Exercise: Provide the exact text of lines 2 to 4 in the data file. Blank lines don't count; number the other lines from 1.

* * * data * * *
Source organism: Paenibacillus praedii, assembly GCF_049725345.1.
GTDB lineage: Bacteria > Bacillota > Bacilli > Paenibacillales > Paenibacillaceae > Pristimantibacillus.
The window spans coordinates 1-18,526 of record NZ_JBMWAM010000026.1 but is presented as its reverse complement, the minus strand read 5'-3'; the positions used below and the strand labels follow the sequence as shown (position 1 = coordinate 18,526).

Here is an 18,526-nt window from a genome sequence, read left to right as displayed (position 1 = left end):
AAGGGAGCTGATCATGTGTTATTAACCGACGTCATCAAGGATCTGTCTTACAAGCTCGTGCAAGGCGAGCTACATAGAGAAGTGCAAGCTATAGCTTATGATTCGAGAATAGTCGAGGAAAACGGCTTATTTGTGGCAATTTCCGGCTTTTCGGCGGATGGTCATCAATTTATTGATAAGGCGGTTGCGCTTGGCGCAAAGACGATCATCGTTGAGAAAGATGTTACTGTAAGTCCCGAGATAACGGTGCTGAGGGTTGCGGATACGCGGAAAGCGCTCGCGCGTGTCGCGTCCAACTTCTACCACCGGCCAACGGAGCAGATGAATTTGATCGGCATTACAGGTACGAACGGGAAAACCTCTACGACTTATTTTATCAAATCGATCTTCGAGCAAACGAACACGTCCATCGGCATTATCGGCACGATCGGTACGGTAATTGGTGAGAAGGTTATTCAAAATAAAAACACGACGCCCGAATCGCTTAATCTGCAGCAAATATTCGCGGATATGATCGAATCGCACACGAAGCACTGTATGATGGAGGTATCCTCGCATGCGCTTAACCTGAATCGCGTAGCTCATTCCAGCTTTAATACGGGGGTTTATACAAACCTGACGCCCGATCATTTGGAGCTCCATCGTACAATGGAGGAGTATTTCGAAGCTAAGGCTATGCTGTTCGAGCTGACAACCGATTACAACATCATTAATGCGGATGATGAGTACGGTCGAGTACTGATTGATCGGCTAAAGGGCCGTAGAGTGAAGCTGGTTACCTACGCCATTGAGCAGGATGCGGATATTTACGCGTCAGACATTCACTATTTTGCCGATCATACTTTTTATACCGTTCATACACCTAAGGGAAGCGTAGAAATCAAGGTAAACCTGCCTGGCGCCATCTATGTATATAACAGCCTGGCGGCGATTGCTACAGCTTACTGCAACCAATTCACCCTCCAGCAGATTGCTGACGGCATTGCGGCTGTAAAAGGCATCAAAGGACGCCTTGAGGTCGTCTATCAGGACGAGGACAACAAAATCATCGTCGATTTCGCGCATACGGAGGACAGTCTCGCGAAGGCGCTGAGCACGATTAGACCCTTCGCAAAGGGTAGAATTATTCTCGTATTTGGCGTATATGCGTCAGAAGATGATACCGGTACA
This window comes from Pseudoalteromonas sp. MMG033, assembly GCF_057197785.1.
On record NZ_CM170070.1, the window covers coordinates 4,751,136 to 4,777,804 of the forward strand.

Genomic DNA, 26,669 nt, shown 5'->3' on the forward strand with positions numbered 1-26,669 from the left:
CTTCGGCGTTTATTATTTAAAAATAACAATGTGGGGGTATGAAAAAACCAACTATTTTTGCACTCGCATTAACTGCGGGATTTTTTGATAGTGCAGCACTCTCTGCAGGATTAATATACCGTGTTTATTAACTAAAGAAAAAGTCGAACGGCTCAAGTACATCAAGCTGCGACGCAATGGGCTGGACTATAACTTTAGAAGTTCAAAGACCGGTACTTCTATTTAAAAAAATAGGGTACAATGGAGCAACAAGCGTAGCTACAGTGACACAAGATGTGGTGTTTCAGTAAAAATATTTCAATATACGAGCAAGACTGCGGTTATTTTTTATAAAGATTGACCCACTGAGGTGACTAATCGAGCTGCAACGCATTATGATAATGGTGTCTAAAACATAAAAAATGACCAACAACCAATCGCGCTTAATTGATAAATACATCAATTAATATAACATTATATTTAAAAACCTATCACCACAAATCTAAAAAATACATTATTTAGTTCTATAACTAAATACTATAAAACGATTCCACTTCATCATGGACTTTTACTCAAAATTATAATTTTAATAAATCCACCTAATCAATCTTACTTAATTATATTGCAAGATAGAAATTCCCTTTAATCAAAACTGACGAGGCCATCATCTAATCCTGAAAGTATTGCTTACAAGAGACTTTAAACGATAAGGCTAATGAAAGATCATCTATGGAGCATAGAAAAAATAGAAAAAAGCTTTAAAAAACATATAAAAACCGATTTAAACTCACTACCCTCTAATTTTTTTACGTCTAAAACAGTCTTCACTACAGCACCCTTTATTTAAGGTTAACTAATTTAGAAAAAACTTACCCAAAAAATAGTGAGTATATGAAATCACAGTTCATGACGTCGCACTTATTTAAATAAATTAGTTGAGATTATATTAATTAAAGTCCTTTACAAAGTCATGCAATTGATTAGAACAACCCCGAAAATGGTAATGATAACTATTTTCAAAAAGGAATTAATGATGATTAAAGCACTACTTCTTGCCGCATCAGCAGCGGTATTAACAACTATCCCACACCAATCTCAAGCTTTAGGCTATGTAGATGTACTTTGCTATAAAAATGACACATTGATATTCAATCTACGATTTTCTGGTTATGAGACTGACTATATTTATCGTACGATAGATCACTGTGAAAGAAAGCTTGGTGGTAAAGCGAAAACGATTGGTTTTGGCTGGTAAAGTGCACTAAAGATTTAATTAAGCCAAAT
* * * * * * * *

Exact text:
GTDB lineage: Bacteria > Bacillota > Bacilli > Paenibacillales > Paenibacillaceae > Pristimantibacillus.
The window spans coordinates 1-18,526 of record NZ_JBMWAM010000026.1 but is presented as its reverse complement, the minus strand read 5'-3'; the positions used below and the strand labels follow the sequence as shown (position 1 = coordinate 18,526).

Here is an 18,526-nt window from a genome sequence, read left to right as displayed (position 1 = left end):